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You are here: Community Film ‘The BFG’ is polished, but dramatically flat

‘The BFG’ is polished, but dramatically flat

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Rating: «« out of 4 stars

Running Time: 117 min.

As a boy, my favorite author by a country mile was Roald Dahl. Obviously, his tales, which include Charlie and the Chocolate Factory and James and the Giant Peach, among many others, were always incredibly imaginative. Still, I think that I most appreciated the author’s embrace of darker story elements (always peppered with a sense of humor). His young protagonists are often put through the ringer. Dahl had an amusing way of putting the screws to any character with traits that he found repellent or rude — it never mattered if it was a child or an adult. As a young reader, I always felt that he wasn’t patronizing me or sanitizing elements.

The latest Dahl adaptation comes from famed director Steven Spielberg in the form of The BFG. It’s an incredibly slick and well-produced effort that impresses visually and follows the original tale fairly closely (if memory serves, it only alters a couple of elements, mostly toward the close). Yet in a strange way, following several aspects so meticulously ultimately hobbles the movie. The end result is cute, with a couple of amusing moments, but also sluggishly paced and dramatically lifeless.

Sophie (Ruby Barnhill) is a lonely orphan whose life is turned upside down after witnessing a large and strange figure wandering the city streets in the dead of night. She’s quickly abducted by The BFG (Mark Rylance) a “big, friendly giant” with an odd, “squiggly” manner of speech. He takes Sophie to his home, where she learns that he collects dreams and delivers them at night to the sleeping citizens. Unfortunately, The BFG is bullied by his fellow giants, who are cannibals that will eat any human they can get their hands on. Together, the two new friends set out to stop the villains.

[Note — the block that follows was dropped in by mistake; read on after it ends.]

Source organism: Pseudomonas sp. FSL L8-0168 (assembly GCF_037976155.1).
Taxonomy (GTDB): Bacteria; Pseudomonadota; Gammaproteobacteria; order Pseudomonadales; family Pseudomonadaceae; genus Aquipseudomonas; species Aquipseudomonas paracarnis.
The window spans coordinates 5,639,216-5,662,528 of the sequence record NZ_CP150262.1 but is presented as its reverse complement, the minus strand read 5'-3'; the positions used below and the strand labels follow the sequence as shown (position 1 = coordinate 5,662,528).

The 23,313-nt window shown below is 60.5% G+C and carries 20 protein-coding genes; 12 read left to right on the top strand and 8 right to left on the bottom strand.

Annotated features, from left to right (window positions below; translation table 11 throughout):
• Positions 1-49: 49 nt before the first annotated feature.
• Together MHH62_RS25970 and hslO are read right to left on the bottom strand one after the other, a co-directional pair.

On a purely technical level, it’s flawless. There are incredibly choreographed and elaborate long shots that follow Sophie through various giant-world environments. The highlight includes her cross into the land of dreams, where the camera follows her through water, flips upside down, and continues with the girl as she enters the magical land. There are some very effective moments when The BFG slinks through city streets, and evades being seen by careful and creative lunges into the shadows.

Yet it’s all so ornate that it often feels flat. The performers are excellent, but The BFG CGI takes a bit of getting used to. Sophie’s lines are a little too smart-alecky at times, and there’s just a strange lack of chemistry between the two friends (even though they share plenty of annoyingly doe-eyed stares). The emotion comes across as forced. While impressive to look at, when the title character takes Sophie on a dream-collecting journey, it goes on and on to the point of tedium. And everything feels watered down, with grimmer elements described rather than shown.

The result is a leisurely paced film that never develops a whole lot of tension, and frankly, it feels a bit dull. Thankfully, when the pair meets up with The Queen and her consortium late in the film, events liven up briefly. It actually results in the most amusing sequence in the movie. However, it all comes too late to really make a big difference to the picture.

Overall, The BFG is too slick, polished, and sanitized for its own good. Kids will certainly enjoy sections of it, but it never quite finds its footing and doesn’t even provide the sense of awe and wonder you’d expect from a Spielberg production. If you want to see a Roald Dahl adaptation that really captures the spirit of the author, I’d highly recommend Nicolas Roeg’s The Witches (1990), Danny DeVito’s Matilda (1996) or Wes Anderson’s The Fantastic Mr. Fox (2009). They keep both the general feel and biting edge of Dahl’s work fully intact.

By Glenn Kay
For the Sun